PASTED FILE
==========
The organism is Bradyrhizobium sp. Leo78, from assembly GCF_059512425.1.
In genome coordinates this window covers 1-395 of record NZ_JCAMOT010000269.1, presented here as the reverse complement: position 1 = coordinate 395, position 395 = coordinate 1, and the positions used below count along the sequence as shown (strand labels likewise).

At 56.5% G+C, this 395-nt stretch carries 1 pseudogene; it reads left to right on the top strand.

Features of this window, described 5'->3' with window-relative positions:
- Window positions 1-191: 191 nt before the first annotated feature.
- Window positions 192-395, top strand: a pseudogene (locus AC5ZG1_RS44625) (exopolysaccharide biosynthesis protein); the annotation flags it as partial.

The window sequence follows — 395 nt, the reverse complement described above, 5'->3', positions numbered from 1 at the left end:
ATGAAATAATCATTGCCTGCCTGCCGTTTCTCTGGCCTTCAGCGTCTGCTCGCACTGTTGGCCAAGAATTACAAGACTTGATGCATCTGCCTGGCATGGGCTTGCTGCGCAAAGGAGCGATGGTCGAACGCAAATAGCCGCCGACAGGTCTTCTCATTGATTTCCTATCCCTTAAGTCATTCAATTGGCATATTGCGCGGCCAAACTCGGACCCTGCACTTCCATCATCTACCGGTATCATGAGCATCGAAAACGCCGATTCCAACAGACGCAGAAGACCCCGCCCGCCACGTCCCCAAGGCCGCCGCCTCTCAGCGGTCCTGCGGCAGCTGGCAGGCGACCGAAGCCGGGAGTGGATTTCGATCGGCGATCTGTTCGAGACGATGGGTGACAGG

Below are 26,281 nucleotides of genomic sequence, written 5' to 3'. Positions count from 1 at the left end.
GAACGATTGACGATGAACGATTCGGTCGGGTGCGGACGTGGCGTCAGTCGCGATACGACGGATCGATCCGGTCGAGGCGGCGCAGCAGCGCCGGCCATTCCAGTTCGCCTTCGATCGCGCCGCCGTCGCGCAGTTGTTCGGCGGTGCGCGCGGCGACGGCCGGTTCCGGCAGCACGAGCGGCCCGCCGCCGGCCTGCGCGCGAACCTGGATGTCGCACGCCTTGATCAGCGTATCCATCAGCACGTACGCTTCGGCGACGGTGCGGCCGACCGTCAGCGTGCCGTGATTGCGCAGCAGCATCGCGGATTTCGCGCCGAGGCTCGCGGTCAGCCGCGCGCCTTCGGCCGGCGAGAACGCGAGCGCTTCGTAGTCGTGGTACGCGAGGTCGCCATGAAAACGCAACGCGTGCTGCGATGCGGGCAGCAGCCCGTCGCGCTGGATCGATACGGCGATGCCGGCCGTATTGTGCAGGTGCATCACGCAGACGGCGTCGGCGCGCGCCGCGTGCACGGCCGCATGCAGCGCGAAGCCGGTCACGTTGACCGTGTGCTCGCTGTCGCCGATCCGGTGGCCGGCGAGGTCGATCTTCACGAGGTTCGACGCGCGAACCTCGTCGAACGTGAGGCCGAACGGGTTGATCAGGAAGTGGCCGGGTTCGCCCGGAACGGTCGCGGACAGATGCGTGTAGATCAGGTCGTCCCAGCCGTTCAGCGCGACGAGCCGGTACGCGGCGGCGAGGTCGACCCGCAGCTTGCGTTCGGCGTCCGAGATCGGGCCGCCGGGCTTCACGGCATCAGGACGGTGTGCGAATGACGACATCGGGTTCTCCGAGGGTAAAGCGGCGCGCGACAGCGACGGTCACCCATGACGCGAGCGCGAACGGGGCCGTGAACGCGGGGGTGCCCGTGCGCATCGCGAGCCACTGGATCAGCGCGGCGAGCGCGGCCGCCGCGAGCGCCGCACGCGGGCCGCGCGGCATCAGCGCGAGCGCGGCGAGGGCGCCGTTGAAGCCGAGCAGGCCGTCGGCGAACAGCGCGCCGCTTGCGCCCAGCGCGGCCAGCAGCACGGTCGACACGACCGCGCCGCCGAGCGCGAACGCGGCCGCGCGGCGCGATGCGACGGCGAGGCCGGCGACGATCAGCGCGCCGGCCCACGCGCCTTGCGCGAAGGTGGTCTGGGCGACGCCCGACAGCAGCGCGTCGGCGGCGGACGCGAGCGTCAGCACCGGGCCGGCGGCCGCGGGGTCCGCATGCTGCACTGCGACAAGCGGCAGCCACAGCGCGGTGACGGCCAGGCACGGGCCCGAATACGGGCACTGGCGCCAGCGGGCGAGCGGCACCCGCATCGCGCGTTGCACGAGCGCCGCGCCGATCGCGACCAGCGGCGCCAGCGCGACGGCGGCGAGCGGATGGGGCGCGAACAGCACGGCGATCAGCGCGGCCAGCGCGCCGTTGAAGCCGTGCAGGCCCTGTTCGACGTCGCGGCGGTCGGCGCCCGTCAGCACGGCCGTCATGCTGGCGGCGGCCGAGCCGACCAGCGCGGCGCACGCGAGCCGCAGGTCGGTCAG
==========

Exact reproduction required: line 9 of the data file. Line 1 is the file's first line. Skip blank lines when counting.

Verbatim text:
Below are 26,281 nucleotides of genomic sequence, written 5' to 3'. Positions count from 1 at the left end.